On the internet I read that the sun is "heatless". But I still think although we sentient bipeds (humans, elves, dwarves...) can cover our eyes even the effects of street lights confuse wild animals, plants, etc. I am specifically thinking of Sea Turtles not being able to navigate thinking lights are stars and the moon. It seems way too high fantasy for me. There is such a thing as way too much going on and this falls into that category in my mind.
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Quale
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Posted - 23 Nov 2012 :  06:32:25  Show Profile Send Quale a Private Message  Reply with Quote
Light pollution in real life affects human health, I think animals that are bothered with it would leave the area. I don't know what people in places like Iceland do, possibly shut off the house.
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MrHedgehog
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Posted - 23 Nov 2012 :  11:43:13  Show Profile  Visit MrHedgehog's Homepage Send MrHedgehog a Private Message  Reply with Quote
I completely did not think about how people deal with it in the arctic. Everyone in Elturgard could just have like blindfolds for when they sleep in addition to shutters and stuff (if they have windows at all)

http://en.wikipedia.org/wiki/Midnight_sun

This says they can experience hypomnia and insomnia. Maybe that is why the rulers are so fanatical about fighting evil...they're a little bonkers from too much sunlight! But then that is only for the summer in reality. I guess animals/plants would adapt or die. I looked up artificial light on plants and the things I read said plants can't rest if they are always exposed to light. Could plants emerge that are fine with perpetual sunlight or would that impact the environment of this land negatively?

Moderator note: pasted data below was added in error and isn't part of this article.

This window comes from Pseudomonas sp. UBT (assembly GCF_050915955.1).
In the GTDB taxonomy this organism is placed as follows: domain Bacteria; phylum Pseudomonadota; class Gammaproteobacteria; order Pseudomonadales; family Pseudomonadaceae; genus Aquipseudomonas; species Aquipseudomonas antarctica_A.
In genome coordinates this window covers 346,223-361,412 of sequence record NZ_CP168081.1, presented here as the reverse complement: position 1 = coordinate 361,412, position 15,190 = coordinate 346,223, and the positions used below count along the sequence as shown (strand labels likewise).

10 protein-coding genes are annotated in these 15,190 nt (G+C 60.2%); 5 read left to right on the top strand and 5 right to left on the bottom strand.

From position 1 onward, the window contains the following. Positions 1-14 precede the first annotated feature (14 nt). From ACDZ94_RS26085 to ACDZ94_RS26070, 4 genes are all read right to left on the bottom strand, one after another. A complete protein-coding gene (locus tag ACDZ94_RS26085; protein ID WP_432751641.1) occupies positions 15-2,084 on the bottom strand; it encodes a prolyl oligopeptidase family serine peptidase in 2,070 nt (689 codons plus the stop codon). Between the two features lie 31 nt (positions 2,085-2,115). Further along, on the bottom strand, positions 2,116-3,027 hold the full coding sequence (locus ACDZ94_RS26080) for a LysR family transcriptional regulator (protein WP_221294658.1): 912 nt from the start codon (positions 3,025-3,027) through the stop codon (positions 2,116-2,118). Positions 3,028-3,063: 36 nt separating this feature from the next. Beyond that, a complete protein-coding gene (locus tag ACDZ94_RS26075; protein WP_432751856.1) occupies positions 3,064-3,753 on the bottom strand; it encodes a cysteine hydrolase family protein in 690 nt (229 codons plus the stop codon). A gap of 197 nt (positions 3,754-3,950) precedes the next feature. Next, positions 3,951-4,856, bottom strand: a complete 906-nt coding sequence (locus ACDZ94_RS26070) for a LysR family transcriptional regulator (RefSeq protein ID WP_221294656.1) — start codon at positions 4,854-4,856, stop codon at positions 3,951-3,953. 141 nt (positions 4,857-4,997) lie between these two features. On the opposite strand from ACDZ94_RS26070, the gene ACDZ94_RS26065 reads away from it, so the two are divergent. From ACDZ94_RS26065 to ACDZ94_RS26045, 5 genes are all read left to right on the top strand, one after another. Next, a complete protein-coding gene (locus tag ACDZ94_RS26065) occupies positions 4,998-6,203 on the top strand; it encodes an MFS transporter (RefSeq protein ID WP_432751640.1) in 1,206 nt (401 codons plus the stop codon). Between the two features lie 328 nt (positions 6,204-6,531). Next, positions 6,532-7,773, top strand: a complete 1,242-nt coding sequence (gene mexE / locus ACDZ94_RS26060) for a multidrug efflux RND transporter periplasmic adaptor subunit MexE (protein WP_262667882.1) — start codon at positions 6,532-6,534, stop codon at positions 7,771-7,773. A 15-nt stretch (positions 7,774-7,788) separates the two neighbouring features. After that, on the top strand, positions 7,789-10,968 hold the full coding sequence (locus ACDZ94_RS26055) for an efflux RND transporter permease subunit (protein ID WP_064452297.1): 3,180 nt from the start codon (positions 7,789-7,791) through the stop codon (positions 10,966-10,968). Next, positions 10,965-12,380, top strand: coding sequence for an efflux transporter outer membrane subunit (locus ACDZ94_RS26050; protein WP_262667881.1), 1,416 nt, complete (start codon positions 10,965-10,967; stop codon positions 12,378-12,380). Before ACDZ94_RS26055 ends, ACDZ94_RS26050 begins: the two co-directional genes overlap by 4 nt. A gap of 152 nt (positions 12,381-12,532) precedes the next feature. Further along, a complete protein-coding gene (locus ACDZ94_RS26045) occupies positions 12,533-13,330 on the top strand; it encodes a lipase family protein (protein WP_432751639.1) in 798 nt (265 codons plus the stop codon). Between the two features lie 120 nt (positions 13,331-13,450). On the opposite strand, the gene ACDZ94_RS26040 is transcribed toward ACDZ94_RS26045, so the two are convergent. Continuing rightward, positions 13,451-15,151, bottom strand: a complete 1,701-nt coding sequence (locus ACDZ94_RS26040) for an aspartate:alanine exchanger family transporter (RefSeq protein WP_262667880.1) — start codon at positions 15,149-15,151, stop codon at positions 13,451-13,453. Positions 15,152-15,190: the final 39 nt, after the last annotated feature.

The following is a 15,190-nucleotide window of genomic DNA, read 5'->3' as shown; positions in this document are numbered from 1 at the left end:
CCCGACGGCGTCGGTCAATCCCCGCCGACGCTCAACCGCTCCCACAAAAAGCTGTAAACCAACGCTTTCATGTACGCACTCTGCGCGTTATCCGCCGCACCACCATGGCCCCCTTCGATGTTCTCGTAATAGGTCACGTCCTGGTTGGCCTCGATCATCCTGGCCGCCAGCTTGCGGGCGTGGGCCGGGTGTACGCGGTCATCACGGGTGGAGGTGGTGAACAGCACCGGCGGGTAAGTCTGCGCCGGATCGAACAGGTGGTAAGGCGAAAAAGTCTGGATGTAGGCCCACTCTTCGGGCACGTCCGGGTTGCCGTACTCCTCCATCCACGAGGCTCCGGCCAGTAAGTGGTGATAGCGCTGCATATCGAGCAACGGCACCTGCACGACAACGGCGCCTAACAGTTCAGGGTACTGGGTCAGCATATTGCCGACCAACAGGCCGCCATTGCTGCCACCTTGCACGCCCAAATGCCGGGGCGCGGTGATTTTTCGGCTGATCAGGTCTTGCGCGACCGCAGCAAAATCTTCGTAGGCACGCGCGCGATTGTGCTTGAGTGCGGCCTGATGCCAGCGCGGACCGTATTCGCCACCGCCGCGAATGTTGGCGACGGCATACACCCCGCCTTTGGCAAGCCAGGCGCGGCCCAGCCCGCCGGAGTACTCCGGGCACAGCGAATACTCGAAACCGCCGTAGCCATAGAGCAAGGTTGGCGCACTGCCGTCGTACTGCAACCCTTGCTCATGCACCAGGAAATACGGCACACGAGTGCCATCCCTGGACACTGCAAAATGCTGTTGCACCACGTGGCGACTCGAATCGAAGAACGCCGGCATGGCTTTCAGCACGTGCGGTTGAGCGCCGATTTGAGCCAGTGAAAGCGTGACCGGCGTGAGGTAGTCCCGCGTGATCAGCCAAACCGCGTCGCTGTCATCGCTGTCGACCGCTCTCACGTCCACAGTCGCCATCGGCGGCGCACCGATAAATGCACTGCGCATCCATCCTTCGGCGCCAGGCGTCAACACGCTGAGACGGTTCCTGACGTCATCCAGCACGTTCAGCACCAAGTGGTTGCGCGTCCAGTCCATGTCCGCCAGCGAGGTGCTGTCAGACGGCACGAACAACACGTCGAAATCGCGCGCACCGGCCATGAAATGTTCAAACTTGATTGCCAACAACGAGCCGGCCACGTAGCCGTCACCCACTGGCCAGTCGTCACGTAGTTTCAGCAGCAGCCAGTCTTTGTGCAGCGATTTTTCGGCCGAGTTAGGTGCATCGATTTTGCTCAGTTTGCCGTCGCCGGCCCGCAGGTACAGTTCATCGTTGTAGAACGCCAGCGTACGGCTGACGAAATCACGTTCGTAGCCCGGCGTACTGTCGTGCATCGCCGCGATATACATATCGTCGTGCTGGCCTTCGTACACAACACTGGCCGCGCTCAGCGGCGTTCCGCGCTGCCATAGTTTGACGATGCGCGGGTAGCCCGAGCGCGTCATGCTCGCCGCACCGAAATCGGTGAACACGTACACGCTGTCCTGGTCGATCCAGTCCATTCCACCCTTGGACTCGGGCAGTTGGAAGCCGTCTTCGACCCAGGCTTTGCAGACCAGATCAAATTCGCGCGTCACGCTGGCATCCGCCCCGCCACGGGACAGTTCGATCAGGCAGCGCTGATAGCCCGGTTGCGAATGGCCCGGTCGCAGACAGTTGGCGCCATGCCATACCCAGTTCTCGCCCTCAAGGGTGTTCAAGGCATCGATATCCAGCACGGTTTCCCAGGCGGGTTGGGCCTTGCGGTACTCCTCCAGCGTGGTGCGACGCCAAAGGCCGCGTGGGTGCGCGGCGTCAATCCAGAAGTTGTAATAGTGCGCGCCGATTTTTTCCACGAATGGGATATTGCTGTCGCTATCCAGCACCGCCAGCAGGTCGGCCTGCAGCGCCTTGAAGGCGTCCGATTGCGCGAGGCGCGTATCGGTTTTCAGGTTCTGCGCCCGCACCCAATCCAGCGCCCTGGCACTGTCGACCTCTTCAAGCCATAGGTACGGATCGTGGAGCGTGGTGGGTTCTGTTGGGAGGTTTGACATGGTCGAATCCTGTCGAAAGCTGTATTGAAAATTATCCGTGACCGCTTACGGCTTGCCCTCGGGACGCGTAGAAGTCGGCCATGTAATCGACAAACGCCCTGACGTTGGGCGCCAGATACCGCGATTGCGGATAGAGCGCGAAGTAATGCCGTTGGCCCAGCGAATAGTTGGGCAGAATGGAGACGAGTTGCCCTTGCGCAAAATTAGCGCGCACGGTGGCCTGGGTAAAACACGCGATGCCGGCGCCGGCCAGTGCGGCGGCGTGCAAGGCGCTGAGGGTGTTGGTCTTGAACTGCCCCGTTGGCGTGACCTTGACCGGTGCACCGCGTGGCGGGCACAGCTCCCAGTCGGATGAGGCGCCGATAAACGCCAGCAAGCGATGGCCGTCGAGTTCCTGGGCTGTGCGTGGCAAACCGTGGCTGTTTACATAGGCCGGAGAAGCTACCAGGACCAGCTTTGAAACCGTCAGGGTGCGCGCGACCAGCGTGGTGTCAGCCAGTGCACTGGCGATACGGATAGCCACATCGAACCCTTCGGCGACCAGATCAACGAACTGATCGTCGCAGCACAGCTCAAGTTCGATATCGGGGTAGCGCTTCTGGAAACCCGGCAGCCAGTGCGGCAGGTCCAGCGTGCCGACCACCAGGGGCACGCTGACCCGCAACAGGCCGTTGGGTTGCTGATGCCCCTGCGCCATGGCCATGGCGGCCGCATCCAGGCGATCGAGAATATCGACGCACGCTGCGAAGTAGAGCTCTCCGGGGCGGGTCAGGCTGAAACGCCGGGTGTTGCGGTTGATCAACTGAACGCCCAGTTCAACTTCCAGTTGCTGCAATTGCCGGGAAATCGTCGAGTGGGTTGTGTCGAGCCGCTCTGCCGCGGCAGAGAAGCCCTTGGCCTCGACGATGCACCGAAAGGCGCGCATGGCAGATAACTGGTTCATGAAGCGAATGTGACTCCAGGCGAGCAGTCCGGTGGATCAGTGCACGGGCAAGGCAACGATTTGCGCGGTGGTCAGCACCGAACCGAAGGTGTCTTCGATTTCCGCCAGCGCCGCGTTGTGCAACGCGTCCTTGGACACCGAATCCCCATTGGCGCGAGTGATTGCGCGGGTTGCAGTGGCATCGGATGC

With two suns the double brightness seems like it would cause damage to eyesight unless measures were taken as well.
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Bladewind
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Netherlands
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Posted - 23 Nov 2012 :  15:27:00  Show Profile Send Bladewind a Private Message  Reply with Quote
I'd say the wilds of Elturgard are likely to have seen an explosive growth at the cost of biodiversity of the area.

Plants that grow faster and have efficient photosyntheses make more sugars for maintaining and expanding their biomass. Plants like flowers (sunflowers and lillies), high growing trees (oaks), perannual grasses (like rye and bamboo) are likely to have outcompeted more slow growing ones, and the most succesful ones would have secured dominant near-monocultures in their favored areas.

So expect humongous fields of sunflowers and tall golden colored ryes, forests consisting of oaks, poplars and redwoods each trying to reaching for more and more extreme heights, with lots of ferns beneath the shadows that the tree crowns create. Watery areas would initially see lots of huge willows, lillies and algal blooms, who slowly but surely will turn the swamps into solid lands as they transpire the waters and leave their biomass to fill in the hollows.

Agriculture could flourish if supplied with a efficient irrigation system, with particularly vine and grapeyards capable of giving year long harvests of considerable yields. Also fruits and vegetables like tomatos, oranges and olives could be very succesful.

Essentially wild growth gone completely out of balance.

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MrHedgehog
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Posted - 23 Nov 2012 :  20:37:42  Show Profile  Visit MrHedgehog's Homepage Send MrHedgehog a Private Message  Reply with Quote
I am no botanist but I think that plants don't do well with constant light, either. But I guess it is a magical world and they could use divine magic or something to create plants or something. Or do I not understand how plants would actually react to perpetual light?